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Independence Day

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The best shot in “Independence Day” is one of the first ones, of a vast shadow falling across the lunar surface. Visitors have arrived from beyond the solar system, and soon their presence is detected in our skies. Their ship is pretty big: “One- fourth the size of the moon!” a scientist gasps, and although an object that size in near-Earth orbit might be expected to cause tidal waves, this is not a movie that slows down for the small details.

As the president of the United States and an assortment of other stock movies types look on, the mother ship dispatches smaller saucers (only 15 miles across) to hover menacingly above Earth's cities.

Do they come in peace? Don't make me laugh. As David (Jeff Goldblum), a broadcast technician and computer whiz, soon discovers, they are using our own satellite system to time an attack.

How does he know that? Because his laptop receives the signal and displays it as a digital readout. As the hours and minutes tick down toward Armageddon, I had only one question: Why are the aliens using hours and minutes? Does their home planet have exactly the same length of day and year as ours? How very nice.

“Independence Day” is not just an inheritor of the 1950s flying saucer genre, it's a virtual retread--right down to the panic in the streets, as terrified extras flee toward the camera and the skyscrapers frame a horrible sight behind them. Like those old B movies, the alien threat is intercut with lots of little stories involving colorful characters, who are chosen for their ethnic, occupational and sexual diversity. Representing the human race here are not only David the tech head and the president, but also assorted blacks, Jews, Arabs, Brits, exotic dancers, homosexuals, cute kids, generals, drunken crop dusters, tight-lipped defense secretaries and “The McLaughlin Group. “There is not a single character in the movie who doesn't wear an invisible label.

Although the special effects in “Independence Day” are elaborate and pervasive, they aren't outstanding. The giant saucers area dark, looming presence at the top of a lot of shots, big but dull, and the smaller “fighter” saucers used by the aliens are a disappointment--clunky, squat little gray jobs that look recycled out of ancient Rocket Men of Mars adventures.

When the aliens attack, there are shots of the White House and the Empire State Building getting blowed up real good, but if these creatures can field a spaceship a fourth the size of the moon, why do they bother engaging in aerial dogfights with the U.S. Air Force? And why don't they blow up everything at once? Or knock out the Internet with a neutron bomb, instead of simply causing snow and static on TV screens? And why don't the humans react more? At one point, the news comes that New York, Washington and Los Angeles have been destroyed, and is there grief? Despair? Anguish? Speculation about what that will mean for professional sports? Not a bit--the characters nod and hurry on to the next scene.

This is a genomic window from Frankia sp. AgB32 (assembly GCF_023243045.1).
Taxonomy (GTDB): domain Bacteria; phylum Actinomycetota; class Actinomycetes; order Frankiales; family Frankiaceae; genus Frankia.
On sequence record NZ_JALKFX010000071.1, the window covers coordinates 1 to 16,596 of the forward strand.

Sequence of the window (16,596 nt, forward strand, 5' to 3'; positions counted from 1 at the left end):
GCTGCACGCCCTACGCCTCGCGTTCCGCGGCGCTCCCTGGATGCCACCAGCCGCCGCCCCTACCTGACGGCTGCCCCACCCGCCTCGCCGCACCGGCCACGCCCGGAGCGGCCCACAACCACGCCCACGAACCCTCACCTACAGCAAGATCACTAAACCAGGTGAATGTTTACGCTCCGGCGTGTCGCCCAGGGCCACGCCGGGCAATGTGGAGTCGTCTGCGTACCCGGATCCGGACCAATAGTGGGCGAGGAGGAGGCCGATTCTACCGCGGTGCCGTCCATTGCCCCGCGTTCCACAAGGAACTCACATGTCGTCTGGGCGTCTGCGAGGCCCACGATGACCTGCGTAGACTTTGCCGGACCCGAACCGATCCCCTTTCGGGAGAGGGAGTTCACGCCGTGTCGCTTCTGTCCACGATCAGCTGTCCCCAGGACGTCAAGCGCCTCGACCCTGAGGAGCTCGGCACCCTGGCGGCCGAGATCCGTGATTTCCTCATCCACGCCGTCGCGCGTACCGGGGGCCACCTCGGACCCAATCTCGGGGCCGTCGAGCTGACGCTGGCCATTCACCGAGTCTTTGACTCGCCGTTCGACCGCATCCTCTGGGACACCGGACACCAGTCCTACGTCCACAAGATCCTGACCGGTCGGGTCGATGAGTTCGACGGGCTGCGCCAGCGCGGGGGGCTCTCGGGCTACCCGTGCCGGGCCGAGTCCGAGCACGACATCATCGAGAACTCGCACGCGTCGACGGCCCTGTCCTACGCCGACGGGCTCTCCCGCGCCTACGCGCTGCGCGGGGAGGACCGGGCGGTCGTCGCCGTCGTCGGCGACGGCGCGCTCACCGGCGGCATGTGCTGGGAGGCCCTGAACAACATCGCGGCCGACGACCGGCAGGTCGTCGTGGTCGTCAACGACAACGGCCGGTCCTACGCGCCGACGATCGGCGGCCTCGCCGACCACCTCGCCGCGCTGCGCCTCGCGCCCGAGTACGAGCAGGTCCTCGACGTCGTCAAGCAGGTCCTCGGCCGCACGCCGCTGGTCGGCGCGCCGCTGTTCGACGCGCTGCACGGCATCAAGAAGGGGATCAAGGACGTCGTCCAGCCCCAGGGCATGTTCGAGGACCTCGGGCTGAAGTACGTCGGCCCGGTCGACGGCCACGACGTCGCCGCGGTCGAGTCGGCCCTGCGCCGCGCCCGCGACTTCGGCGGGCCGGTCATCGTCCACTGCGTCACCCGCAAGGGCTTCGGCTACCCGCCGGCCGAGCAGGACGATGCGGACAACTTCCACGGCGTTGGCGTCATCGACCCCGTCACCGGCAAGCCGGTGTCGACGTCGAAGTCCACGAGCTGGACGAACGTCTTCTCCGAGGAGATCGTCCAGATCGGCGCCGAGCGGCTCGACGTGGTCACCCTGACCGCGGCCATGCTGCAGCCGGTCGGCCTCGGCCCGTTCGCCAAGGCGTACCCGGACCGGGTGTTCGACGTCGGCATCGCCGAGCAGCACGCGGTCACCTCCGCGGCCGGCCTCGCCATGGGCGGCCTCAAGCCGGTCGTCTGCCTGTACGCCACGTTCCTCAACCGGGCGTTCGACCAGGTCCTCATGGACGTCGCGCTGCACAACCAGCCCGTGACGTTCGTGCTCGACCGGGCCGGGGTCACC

We're not supposed to ask such questions, I know. We’re supposed to get wrapped up in the story, and there are some neat ideas in the movie--especially the revelation that Area 51, the government's “secret” base north of Las Vegas, actually does harbor that alien spaceship everybody believes the feds captured in New Mexico in 1948.

The spaceship and some embalmed aliens are guarded far below the earth, and the underground lab is run by the long- haired Dr. Okun (played by none other than Brent Spiner, who is Data on “Star Trek: The Next Generation”). Okun is your classic mad-scientist type, complaining, “They don't let us out much,” and telling the president, “Guess you’d like to see the big tamale, eh?” As the president readies Earth's response, it is clear much will depend on a jerry-built solution by David, whom Goldblum plays as a hemming and hawing genius. His plan, after he devises it, depends on fighter ace Steven Hiller (Will Smith) for its delivery. But what Goldblum comes up with, I cannot reveal. No, I insist. I only observe that it is a wonder these aliens have traveled across uncounted light-years of space and yet have never thought of a computer virus protection program. (My theory is that any aliens who could be taken in by this particular plan probably arrived here after peddling across space on bicycles.) For all of its huge budget, “Independence Day” is a timid movie when it comes to imagination. The aliens, when we finally seethe, are a serious disappointment; couldn't they think of anything more interesting than octopus men? If an alien species ever does visit Earth, I for one hope they have something interesting to share with us. Or, if they must kill us, I hope they do it with something we haven't seen before, instead of with cornball ray-beams that look designed by the same artists who painted the covers of Amazing Stories magazine in the 1940s.

Still, “Independence Day” is in the tradition of silly summer fun, and on that level I kind of liked it, as, indeed, I kind of like any movie with the courage to use the line, “It's the end of the world as we know it.”

Roger Ebert

Roger Ebert was the film critic of the Chicago Sun-Times from 1967 until his death in 2013. In 1975, he won the Pulitzer Prize for distinguished criticism.

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Film Credits

Independence Day movie poster

Independence Day (1996)

Rated PG-13 For Sci-Fi Destruction and Violence, and For Brief Strong Language

145 minutes


Will Smith as Capt. Steven Hiller

Bill Pullman as The President

Jeff Goldblum as David

Mary McDonnell as Marilyn

Judd Hirsch as Julius

Directed by

Produced by

Written by

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